NOAA urges teachers to terrorize kids on climate: Dissolve a shell in acid to simulate ocean acidification by 2100

“Images on this page show what happens to a pteropod (pronounced “TARE-oh-pod”) shell when it is exposed to seawater with a pH that is lower than normal. After 45 days, the shell slowly dissolves. Earth’s ocean is not this acidic yet, but is predicted become this acidic by the year 2100 if humans continue the present pattern of adding carbon dioxide to the atmosphere.”

Read “Activity 7: Why Should I Care? : Show How Increased Carbon Dioxide Makes the Ocean More Acidic”.

19 thoughts on “NOAA urges teachers to terrorize kids on climate: Dissolve a shell in acid to simulate ocean acidification by 2100”

  1. You sound like you know what you are talking about. I have written a calculation that shows the annual carbonic acid created by today’s ocean uptake of CO2 is on the order of 1 part per 50,000,000,000 ocean-water. How can this produce any meaningful acidification?

  2. Of course these suggestions that NOAA makes, about Ocean “acidification” are not only fatuous, but actually criminally fraudulent. Persons making such statements, ought to be charged with Fraud Offences, and then put on trial, in A Court of Law! See the many videos at the Fraudulent Climate website, some of which actually demonstrate that this ocean acidification is A LIE, and A FRAUD.

  3. In order for this process to occur the concentration of carbon dioxide in the atmosphere would have to be in the 30% to 100% range. We all would have asphyxiated long before calcium carbonate began dissolving in the ocean water.

  4. Actually you can dissolve CaCO3 with carbonic acid – H2CO3, it makes Ca(HCO3)2 = calcium bicarbonate which is soluble in water and – key fact – is ALKALINE in solution. (a salt that is the product of a weak acid and strong base is always alkaline in solution).
    Remember the old ‘lime water’ experiment? Bubble CO2 through Ca(OH)2 and it first forms CaCO3 (milky precipitate) but if you carry on it goes clear again – formation of bicarbonate.
    This is why the oceans can never ever become acidic. The more CO2 that dissolves the more it will remain alkaline! The oceans are a buffer solution.
    Only if the ocean beds and sediment runs out of carbonates could the oceans become acidic.

  5. This is all part of the “communication of climate change” strategy, totally dishonest. Jane Lubchenco has a video on the NOAA website where she adds vinegar to a flask containing a stick of chalk. Lo and behold, it fizzes and starts to dissolve. This is what is happening in the oceans, don’cha know.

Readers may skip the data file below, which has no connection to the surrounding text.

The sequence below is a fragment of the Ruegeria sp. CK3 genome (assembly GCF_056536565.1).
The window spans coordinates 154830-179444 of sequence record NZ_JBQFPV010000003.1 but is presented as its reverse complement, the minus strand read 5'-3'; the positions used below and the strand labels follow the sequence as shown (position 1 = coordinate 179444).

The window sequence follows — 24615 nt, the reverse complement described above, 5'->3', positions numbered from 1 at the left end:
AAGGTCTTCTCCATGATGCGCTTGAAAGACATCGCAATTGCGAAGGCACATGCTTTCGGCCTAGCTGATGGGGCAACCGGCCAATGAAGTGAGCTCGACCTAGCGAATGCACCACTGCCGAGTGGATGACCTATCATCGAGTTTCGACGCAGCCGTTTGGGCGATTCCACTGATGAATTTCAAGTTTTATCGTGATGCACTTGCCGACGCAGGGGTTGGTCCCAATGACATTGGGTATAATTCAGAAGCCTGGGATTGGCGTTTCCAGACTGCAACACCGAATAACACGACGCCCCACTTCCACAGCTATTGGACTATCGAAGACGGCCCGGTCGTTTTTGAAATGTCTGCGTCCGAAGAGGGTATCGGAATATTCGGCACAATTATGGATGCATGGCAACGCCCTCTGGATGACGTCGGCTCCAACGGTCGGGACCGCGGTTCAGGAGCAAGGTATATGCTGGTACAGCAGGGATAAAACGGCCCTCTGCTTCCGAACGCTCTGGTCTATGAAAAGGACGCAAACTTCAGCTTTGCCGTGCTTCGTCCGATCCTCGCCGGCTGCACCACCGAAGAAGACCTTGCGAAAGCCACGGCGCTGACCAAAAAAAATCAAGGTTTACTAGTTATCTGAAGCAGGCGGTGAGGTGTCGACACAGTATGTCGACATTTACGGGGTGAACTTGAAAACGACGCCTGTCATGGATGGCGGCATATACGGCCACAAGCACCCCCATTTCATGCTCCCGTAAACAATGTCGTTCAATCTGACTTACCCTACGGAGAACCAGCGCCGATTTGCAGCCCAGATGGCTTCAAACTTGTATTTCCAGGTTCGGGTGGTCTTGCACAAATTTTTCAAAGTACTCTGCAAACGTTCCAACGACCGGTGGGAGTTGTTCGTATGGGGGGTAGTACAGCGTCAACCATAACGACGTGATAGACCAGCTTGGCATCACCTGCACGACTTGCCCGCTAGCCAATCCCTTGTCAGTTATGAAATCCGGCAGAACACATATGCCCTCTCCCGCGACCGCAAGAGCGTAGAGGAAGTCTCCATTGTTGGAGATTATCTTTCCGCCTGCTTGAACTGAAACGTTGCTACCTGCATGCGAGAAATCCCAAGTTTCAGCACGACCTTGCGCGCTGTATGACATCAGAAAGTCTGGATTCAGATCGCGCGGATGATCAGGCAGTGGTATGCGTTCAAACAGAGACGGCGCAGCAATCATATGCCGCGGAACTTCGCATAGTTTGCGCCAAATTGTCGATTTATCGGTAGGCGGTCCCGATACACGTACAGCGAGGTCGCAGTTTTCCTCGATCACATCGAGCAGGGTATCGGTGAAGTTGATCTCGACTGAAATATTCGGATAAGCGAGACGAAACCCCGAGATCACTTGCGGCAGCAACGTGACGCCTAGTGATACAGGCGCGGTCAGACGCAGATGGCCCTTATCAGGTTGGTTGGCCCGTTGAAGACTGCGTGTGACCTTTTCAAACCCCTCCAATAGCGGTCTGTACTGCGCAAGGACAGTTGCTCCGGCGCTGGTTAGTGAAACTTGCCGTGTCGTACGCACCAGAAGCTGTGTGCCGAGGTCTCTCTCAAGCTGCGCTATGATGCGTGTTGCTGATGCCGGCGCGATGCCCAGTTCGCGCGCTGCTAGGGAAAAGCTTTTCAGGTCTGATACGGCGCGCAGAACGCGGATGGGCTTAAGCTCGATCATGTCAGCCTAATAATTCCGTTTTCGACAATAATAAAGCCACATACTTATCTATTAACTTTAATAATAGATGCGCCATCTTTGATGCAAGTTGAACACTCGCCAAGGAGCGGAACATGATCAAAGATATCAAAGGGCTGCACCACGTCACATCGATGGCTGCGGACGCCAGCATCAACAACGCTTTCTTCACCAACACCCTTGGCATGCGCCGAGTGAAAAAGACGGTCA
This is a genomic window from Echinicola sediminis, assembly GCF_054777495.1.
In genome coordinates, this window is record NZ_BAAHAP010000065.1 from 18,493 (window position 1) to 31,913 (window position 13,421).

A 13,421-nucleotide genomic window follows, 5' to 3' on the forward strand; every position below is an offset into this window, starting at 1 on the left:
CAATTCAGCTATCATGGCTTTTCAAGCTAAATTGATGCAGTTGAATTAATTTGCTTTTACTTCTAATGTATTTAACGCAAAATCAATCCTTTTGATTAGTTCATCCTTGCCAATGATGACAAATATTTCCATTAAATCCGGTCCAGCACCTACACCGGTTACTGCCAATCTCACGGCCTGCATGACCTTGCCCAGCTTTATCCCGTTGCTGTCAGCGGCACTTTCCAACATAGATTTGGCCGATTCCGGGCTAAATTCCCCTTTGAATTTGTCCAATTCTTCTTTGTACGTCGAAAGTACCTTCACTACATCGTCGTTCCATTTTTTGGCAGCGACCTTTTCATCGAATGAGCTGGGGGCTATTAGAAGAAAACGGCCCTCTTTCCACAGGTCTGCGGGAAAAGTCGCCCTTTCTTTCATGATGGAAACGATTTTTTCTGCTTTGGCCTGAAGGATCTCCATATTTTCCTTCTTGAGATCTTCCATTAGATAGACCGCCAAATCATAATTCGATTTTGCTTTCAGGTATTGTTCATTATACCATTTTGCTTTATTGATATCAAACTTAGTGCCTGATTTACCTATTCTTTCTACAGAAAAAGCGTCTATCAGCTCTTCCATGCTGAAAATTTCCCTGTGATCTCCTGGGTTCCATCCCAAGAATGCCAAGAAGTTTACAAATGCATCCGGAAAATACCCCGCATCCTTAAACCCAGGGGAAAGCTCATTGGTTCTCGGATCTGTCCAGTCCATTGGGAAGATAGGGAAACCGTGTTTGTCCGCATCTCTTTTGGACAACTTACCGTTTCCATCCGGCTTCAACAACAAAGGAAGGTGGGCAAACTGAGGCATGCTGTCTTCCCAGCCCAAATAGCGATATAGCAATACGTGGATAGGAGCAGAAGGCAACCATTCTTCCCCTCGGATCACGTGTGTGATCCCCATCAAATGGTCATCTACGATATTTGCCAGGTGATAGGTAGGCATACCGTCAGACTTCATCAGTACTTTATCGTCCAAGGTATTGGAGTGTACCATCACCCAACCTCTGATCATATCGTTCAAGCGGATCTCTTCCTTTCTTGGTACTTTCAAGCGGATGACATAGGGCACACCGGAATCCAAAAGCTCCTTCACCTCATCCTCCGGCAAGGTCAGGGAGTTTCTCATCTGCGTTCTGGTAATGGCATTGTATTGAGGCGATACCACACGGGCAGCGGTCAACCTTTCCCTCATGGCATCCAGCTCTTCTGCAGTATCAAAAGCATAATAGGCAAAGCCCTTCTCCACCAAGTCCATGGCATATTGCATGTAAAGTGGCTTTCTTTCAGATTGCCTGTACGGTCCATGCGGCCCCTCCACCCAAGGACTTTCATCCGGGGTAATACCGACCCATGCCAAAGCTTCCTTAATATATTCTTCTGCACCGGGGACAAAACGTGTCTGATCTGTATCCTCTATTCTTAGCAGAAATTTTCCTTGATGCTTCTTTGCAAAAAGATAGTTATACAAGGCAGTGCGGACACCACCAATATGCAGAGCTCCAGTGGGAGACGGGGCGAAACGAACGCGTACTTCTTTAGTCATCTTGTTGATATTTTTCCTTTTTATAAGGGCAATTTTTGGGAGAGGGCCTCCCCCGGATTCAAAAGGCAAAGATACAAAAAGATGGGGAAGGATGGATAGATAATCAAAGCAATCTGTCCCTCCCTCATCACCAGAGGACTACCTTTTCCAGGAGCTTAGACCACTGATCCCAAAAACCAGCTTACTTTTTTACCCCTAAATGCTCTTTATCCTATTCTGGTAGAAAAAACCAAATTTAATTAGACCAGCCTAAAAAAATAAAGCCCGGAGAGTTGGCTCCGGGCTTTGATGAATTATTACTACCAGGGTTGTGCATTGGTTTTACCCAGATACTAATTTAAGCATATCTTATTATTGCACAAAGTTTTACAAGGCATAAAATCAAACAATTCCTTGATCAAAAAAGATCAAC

In 2009, Lisa Suatoni of NRDC, did the vinegar trick in the shockumentary, “Acid Test: The Global Challenge of Ocean Acidification”, fronted by Sigourney Weaver.

    Also in the film was Professor Stephen Palumbi, of Stanford University’s Hopkin Marine Station. He also has a video using the vinegar trick, showing how vinegar will dissolve coral. It is for school children.

    Also from Stanford, at the Department of Global Ecology at the Carnegie Institution for Science and another “Acid Oceans” film star is Dr Ken Caldeira, who helped to kick start the current scare in 2003, (Caldeira and Wickett), a paper which was quoted extensively in AR4: Working Group I: The Physical Science Basis, Ocean Acidification by Carbon Dioxide.

    “The consequences of changes in pH on marine organisms are poorly known (see Section 7.3.4 and Box 7.3). For comparison, pH was higher by 0.1 unit during glaciations, and there is no evidence of pH values more than 0.6 units below the pre-industrial pH during the past 300 million years (Caldeira and Wickett, 2003). A decrease in ocean pH of 0.1 units corresponds to a 30% increase in the concentration of H+ in seawater, assuming that alkalinity and temperature remain constant.”

    Hence we get the claim that “the ocean” has become 30% more acidic since the start of the industrial revolution.

    For more on the propganda check out:

    Acid Seas – Back To Basic

    Dying Shell Fish Larvae: A Distorted View

  6. Looks like NOAA needs a basic chemistry lesson, like all the CAGW adherents (aka: alarmists) need a basic physics lesson.

    How do we allow such crap to infect our so-called scientific institutions, which in turn infects our children?

  7. The emission rate of carbon dioxide does not affect my statement. No amount of carbon dioxide dissolved in water will ever cause calcium carbonate to dissolve. Refer the the solubility product constant in your freshman chemistry book.

  8. oh you cannot make this up,

    from a NOAA workshop:

    “However, the term can also lead to confusion
    when it is wrongly assumed that the oceans will become acidic, when in reality, ocean pH is never expected to fall below 7.0; i.e., the oceans are becoming
    less basic, but not acidic. Such a phenomenon could
    only occur in the unlikely event that CO2 emissions
    reach more than 10,000 Pg C (Caldeira and Wickett,

  9. A better illustration would be for the teacher to put their left hand into a wide mouth jar filled with acid and their left hand into a wide mouth jar full of ocean water and let the children observe for themselves. 🙂

  10. Acetic acid will also dissolve calcium carbonate, but it is not a cause of ocean pH decrease. Hydrofluoric acid probably would not work. The first reaction product would be calcium fluoride, which is what we do when we put fluoride on out teeth. Calcium fluoride is very nearly insoluble and resistant to acid attack.

  11. This experiment is 100% road apple. It is not possible to dissolve calcium carbonate by acidifying water with carbon dioxide. You can dissolve calcium carbonate with mineral acids, i.e. hydrochloric, sulfuric, nitric and possibly with phosphoric acids. But none of those is responsible for the lowering of the pH of the oceans.

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